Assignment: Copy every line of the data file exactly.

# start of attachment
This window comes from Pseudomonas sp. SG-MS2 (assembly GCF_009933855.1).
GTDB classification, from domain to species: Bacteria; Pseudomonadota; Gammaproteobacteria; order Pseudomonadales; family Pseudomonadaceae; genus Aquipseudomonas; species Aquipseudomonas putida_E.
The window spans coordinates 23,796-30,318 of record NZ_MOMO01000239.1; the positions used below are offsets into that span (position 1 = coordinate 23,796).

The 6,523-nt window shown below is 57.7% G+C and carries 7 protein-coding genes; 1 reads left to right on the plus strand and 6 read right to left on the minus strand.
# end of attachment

This window comes from Pseudomonas sp. SG-MS2 (assembly GCF_009933855.1).
GTDB classification, from domain to species: Bacteria; Pseudomonadota; Gammaproteobacteria; order Pseudomonadales; family Pseudomonadaceae; genus Aquipseudomonas; species Aquipseudomonas putida_E.
The window spans coordinates 23,796-30,318 of record NZ_MOMO01000239.1; the positions used below are offsets into that span (position 1 = coordinate 23,796).

The 6,523-nt window shown below is 57.7% G+C and carries 7 protein-coding genes; 1 reads left to right on the plus strand and 6 read right to left on the minus strand.